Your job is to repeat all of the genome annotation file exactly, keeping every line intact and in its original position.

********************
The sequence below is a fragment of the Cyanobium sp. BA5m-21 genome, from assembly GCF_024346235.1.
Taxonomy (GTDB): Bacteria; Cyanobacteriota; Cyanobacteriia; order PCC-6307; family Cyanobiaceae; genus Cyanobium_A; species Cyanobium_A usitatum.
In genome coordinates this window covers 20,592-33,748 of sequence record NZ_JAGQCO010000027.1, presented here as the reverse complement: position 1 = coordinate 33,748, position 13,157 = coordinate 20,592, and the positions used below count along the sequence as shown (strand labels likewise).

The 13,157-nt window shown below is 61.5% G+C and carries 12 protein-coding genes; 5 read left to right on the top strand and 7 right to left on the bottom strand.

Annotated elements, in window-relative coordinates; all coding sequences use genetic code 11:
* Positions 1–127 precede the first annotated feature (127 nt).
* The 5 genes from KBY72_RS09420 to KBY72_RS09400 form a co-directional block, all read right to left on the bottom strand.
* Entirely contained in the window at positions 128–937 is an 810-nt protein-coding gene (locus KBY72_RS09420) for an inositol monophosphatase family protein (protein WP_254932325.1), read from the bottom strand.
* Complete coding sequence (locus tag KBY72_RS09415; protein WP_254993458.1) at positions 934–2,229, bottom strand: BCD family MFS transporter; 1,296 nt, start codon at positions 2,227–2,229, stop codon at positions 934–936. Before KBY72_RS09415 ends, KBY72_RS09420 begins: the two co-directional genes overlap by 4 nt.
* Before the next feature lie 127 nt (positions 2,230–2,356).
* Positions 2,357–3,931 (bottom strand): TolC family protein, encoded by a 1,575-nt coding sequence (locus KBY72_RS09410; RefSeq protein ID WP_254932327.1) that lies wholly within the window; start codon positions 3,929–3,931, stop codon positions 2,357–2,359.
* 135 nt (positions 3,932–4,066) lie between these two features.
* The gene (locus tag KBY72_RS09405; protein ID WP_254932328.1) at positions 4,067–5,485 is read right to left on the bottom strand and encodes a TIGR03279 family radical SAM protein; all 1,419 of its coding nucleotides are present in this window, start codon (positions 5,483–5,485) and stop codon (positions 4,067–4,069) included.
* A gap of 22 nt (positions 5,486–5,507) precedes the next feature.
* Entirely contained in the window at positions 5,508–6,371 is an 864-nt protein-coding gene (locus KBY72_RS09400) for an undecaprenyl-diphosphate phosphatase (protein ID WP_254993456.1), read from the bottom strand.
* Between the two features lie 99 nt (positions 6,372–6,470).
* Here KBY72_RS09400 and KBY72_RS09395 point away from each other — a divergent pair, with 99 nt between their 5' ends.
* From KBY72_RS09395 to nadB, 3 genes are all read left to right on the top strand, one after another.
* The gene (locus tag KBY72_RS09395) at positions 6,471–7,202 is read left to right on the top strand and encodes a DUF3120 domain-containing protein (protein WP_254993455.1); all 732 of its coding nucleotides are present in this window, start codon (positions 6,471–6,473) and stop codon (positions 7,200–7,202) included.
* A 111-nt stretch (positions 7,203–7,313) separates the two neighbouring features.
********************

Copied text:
The sequence below is a fragment of the Cyanobium sp. BA5m-21 genome, from assembly GCF_024346235.1.
Taxonomy (GTDB): Bacteria; Cyanobacteriota; Cyanobacteriia; order PCC-6307; family Cyanobiaceae; genus Cyanobium_A; species Cyanobium_A usitatum.
In genome coordinates this window covers 20,592-33,748 of sequence record NZ_JAGQCO010000027.1, presented here as the reverse complement: position 1 = coordinate 33,748, position 13,157 = coordinate 20,592, and the positions used below count along the sequence as shown (strand labels likewise).

The 13,157-nt window shown below is 61.5% G+C and carries 12 protein-coding genes; 5 read left to right on the top strand and 7 right to left on the bottom strand.

Annotated elements, in window-relative coordinates; all coding sequences use genetic code 11:
* Positions 1–127 precede the first annotated feature (127 nt).
* The 5 genes from KBY72_RS09420 to KBY72_RS09400 form a co-directional block, all read right to left on the bottom strand.
* Entirely contained in the window at positions 128–937 is an 810-nt protein-coding gene (locus KBY72_RS09420) for an inositol monophosphatase family protein (protein WP_254932325.1), read from the bottom strand.
* Complete coding sequence (locus tag KBY72_RS09415; protein WP_254993458.1) at positions 934–2,229, bottom strand: BCD family MFS transporter; 1,296 nt, start codon at positions 2,227–2,229, stop codon at positions 934–936. Before KBY72_RS09415 ends, KBY72_RS09420 begins: the two co-directional genes overlap by 4 nt.
* Before the next feature lie 127 nt (positions 2,230–2,356).
* Positions 2,357–3,931 (bottom strand): TolC family protein, encoded by a 1,575-nt coding sequence (locus KBY72_RS09410; RefSeq protein ID WP_254932327.1) that lies wholly within the window; start codon positions 3,929–3,931, stop codon positions 2,357–2,359.
* 135 nt (positions 3,932–4,066) lie between these two features.
* The gene (locus tag KBY72_RS09405; protein ID WP_254932328.1) at positions 4,067–5,485 is read right to left on the bottom strand and encodes a TIGR03279 family radical SAM protein; all 1,419 of its coding nucleotides are present in this window, start codon (positions 5,483–5,485) and stop codon (positions 4,067–4,069) included.
* A gap of 22 nt (positions 5,486–5,507) precedes the next feature.
* Entirely contained in the window at positions 5,508–6,371 is an 864-nt protein-coding gene (locus KBY72_RS09400) for an undecaprenyl-diphosphate phosphatase (protein ID WP_254993456.1), read from the bottom strand.
* Between the two features lie 99 nt (positions 6,372–6,470).
* Here KBY72_RS09400 and KBY72_RS09395 point away from each other — a divergent pair, with 99 nt between their 5' ends.
* From KBY72_RS09395 to nadB, 3 genes are all read left to right on the top strand, one after another.
* The gene (locus tag KBY72_RS09395) at positions 6,471–7,202 is read left to right on the top strand and encodes a DUF3120 domain-containing protein (protein WP_254993455.1); all 732 of its coding nucleotides are present in this window, start codon (positions 6,471–6,473) and stop codon (positions 7,200–7,202) included.
* A 111-nt stretch (positions 7,203–7,313) separates the two neighbouring features.